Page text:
The Tower of London can be visited for free during the ceremony of the keys – where you will witness the castle being shut for the night. Bear in mind that the free tickets for this event normally run out months in advance, although there are a limited number of cancelled tickets available each night.
Anyone can attend a debate at the Houses of Parliament. These do not generally need to be booked in advance unless it is a very popular debate. Prime Ministers Question Time, however, must be reserved.
9. Think about paid-for attractions that you may prioritize
As you can see, a great deal of things to do in London won’t cost you a penny! However, some attractions are much better paid for – and some you can only experience by handing some pounds over.
• London Eye – rated the top paid-for attraction in the UK, there’s no experience like ascending over the city. You’ll be able to see the entire metropolis, and into the home counties. The price of tickets varies.
⇒ Click here to book a 4D experience on the London Eye with fast-track admission.
• London Dungeons – there are dungeons all over the globe, but London’s are fantastic – they tell the goriest stories of the capital, in a terrifying way! From Jack the Ripper to the Great Fire in 1666, there’s plenty to learn about within the London Dungeons. Tickets start from £21.
⇒ Click here to buy London Dungeons entrance tickets.
• Westminster Abbey – even though you can see Westminster Abbey for free, it is well worth entering at your own leisure. It is the resting place of hundreds of monarchs and other notable characters and is home to the coronation chair which is still used today. Tickets cost £20 if you purchase them online.
⇒ Click here to book a tour to Westminster Abbey with audio guide included.
• St Paul’s Cathedral – again, you can enter during a service for free, but visiting during your own time will give you the freedom to take in the grandeur of the interior of this building. It’s an experience that’s well worth not rushing! Expect to pay £18 for tickets.
⇒ Click here to book a fast-track entrance and multimedia guide and tour to St Paul’s Cathedral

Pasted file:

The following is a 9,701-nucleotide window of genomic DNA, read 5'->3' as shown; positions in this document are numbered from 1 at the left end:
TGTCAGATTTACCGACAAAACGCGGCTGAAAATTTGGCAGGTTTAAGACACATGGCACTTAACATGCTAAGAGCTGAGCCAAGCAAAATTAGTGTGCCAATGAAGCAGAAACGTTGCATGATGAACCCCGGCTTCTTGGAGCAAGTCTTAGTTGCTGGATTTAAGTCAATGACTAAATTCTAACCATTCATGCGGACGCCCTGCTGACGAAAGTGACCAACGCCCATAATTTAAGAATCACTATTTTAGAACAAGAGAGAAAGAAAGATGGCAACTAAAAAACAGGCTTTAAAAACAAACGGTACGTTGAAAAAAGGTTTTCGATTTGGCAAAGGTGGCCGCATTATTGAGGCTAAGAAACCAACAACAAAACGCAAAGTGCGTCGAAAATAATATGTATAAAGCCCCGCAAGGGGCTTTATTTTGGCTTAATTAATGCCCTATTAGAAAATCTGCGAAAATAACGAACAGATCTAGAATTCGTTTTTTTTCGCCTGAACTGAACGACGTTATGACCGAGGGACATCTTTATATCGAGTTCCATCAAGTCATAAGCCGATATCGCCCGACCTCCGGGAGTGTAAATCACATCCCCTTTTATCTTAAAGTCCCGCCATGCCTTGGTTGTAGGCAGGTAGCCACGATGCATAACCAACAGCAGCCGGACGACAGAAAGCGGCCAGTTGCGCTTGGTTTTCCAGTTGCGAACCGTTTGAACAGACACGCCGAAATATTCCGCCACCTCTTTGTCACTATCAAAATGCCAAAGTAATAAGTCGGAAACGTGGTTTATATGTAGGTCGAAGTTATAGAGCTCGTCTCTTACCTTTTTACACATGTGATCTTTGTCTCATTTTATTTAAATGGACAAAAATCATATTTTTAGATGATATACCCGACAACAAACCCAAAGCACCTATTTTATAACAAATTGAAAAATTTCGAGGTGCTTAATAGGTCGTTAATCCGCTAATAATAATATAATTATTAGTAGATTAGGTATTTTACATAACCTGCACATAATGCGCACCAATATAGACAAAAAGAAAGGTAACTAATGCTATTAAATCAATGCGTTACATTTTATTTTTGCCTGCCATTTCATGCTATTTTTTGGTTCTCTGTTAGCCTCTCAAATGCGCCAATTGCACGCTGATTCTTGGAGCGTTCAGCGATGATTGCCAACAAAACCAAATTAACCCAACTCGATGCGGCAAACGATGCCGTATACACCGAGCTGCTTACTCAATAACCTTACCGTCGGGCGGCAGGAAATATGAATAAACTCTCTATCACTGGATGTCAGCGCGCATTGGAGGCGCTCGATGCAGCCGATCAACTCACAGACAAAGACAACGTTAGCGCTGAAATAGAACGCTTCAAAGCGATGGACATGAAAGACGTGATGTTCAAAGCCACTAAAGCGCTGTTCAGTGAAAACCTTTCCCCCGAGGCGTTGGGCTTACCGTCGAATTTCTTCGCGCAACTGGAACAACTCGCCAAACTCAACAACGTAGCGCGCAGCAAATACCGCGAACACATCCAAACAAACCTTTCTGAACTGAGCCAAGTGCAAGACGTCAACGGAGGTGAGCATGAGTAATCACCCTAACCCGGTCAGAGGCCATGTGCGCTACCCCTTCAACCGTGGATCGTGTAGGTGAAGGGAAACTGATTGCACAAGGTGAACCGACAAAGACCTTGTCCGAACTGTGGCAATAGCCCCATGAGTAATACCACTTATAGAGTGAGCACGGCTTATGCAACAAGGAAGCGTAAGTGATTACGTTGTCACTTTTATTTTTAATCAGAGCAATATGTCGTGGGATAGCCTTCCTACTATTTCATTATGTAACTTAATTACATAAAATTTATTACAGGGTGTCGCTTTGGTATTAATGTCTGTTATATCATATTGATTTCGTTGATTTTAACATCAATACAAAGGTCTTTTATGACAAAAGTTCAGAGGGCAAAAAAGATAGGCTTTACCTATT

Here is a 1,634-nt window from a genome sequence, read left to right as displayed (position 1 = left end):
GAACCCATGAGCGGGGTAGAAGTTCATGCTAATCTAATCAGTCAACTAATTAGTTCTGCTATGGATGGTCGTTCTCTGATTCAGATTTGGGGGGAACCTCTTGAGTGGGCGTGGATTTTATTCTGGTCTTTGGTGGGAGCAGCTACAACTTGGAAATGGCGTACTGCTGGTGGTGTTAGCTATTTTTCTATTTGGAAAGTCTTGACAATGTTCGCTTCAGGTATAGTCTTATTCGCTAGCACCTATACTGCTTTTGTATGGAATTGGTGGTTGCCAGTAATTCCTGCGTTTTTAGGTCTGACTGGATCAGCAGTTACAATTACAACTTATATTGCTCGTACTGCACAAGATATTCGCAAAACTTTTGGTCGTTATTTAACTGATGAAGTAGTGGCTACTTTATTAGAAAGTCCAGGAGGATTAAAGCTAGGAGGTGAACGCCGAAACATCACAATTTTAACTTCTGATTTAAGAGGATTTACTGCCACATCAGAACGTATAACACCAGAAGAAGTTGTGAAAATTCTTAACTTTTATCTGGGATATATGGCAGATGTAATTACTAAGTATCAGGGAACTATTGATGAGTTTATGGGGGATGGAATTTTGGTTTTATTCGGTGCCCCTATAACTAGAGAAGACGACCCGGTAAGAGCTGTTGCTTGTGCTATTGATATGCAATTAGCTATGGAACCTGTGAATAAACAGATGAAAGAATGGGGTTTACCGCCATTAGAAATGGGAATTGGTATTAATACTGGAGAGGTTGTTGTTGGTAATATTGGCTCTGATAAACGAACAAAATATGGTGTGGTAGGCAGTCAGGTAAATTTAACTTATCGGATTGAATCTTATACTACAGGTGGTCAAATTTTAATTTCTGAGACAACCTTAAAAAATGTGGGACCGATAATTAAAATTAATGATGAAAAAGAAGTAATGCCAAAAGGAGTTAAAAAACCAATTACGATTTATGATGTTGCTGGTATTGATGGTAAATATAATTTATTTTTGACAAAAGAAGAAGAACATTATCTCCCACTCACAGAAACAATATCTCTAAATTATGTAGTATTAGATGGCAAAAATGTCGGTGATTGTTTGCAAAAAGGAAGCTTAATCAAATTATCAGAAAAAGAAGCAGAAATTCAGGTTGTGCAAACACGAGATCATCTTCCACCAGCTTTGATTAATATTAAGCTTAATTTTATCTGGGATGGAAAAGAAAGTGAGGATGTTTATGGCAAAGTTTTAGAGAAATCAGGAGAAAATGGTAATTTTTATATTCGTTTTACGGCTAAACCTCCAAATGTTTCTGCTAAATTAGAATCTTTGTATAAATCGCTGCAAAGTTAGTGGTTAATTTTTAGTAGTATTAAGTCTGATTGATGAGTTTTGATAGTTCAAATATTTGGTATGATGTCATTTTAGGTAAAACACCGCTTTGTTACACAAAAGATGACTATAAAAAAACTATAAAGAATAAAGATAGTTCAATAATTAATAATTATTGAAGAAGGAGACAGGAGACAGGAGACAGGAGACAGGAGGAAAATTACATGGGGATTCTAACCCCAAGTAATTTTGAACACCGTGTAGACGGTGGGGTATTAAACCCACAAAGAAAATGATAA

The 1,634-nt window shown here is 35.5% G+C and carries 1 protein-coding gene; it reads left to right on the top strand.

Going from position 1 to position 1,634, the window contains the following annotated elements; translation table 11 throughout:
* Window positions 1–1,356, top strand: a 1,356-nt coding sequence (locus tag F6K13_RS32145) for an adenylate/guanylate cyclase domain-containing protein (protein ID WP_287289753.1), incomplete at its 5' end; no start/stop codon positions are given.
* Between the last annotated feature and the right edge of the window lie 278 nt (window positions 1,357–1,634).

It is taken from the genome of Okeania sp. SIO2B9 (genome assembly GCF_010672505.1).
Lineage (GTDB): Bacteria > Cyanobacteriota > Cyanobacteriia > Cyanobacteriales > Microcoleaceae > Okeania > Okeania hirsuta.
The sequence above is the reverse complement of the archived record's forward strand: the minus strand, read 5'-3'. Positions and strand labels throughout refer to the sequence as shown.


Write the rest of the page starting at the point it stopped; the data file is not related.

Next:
• Buckingham Palace – you can’t enter the queen’s home for most of the year, but during the summer when she isn’t there, tickets are available for guided tours of the state rooms. Obviously, this is a one of a kind experience! Tickets cost around £24.
⇒ Click here to book a tour of the royal state rooms at Buckingham Palace.
10. Where from London? Consider visiting other spots in the UK or heading to Europe
London is one of the most accessible places in the world. Whether the next leg of your adventure takes you to Manchester, Madrid or Mexico, you’ll be able to get there easily from London.
If you are travelling in the UK:
Coach is the most budget-friendly way to get around the country. They leave from London Victoria coach station and go to pretty much every city and lots of large towns in the country. Even if a coach does not go directly to your destination, you’ll most likely be able to get a local bus or train for the last leg of your journey. The two coach providers are National Express and Megabus; Megabus is generally (not always) cheaper, but National Express serves more destinations.
Train is another popular way to get around. Although a lot more comfortable than coach travel, it can be multiple times the price! For cheap tickets, check RailEurope. London has several large overground stations that serve pretty much everywhere in the UK.
Car rental is another option, although I wouldn’t recommend driving in Central London. If you are wanting to visit more regional places, it might be the best bet for you.
If you are travelling abroad:
Flights leave from London to most destinations around the world – a non-stop flight between London Heathrow and Perth, Australia has even just started this year. Airlines like RyanAir and EasyJet provide great value across Europe, with some fares less than the price of lunch.
If you are travelling elsewhere in the world, you’ll be able to get a flight from London with none or not too many connections. Flights now leave Heathrow and Gatwick to every continent. Book in advance to get the best deals!
Bio: Claire is an eco-traveller and overland adventurer. She explores the world slowly, one country at a time, and is as sustainable as possible in the process. She writes about sustainable tourism, cultural awareness and publishes overland itineraries on her blog, Claire’s Footsteps. She has spent a lot of time in Australia and China, she is originally from the UK and she is now living in Mexico.